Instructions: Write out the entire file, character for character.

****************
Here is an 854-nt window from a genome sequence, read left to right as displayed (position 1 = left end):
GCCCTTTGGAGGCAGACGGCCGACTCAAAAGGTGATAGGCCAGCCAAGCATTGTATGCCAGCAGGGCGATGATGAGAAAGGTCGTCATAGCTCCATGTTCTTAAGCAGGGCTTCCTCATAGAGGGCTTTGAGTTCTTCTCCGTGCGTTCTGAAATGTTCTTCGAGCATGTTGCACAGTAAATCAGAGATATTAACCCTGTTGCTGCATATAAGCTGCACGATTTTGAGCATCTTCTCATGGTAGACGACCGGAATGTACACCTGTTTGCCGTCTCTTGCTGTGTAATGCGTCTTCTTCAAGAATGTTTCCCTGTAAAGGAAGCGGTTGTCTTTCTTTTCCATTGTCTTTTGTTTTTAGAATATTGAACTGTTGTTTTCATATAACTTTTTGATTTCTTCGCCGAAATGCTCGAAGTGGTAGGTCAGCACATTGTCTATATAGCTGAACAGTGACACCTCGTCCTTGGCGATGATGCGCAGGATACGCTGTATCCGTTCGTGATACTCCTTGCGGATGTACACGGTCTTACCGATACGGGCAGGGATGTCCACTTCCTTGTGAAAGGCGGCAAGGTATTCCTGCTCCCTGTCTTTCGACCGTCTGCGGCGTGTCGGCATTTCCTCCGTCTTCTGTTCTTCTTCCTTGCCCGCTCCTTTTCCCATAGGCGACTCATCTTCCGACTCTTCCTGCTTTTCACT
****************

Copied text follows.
Here is an 854-nt window from a genome sequence, read left to right as displayed (position 1 = left end):
GCCCTTTGGAGGCAGACGGCCGACTCAAAAGGTGATAGGCCAGCCAAGCATTGTATGCCAGCAGGGCGATGATGAGAAAGGTCGTCATAGCTCCATGTTCTTAAGCAGGGCTTCCTCATAGAGGGCTTTGAGTTCTTCTCCGTGCGTTCTGAAATGTTCTTCGAGCATGTTGCACAGTAAATCAGAGATATTAACCCTGTTGCTGCATATAAGCTGCACGATTTTGAGCATCTTCTCATGGTAGACGACCGGAATGTACACCTGTTTGCCGTCTCTTGCTGTGTAATGCGTCTTCTTCAAGAATGTTTCCCTGTAAAGGAAGCGGTTGTCTTTCTTTTCCATTGTCTTTTGTTTTTAGAATATTGAACTGTTGTTTTCATATAACTTTTTGATTTCTTCGCCGAAATGCTCGAAGTGGTAGGTCAGCACATTGTCTATATAGCTGAACAGTGACACCTCGTCCTTGGCGATGATGCGCAGGATACGCTGTATCCGTTCGTGATACTCCTTGCGGATGTACACGGTCTTACCGATACGGGCAGGGATGTCCACTTCCTTGTGAAAGGCGGCAAGGTATTCCTGCTCCCTGTCTTTCGACCGTCTGCGGCGTGTCGGCATTTCCTCCGTCTTCTGTTCTTCTTCCTTGCCCGCTCCTTTTCCCATAGGCGACTCATCTTCCGACTCTTCCTGCTTTTCACT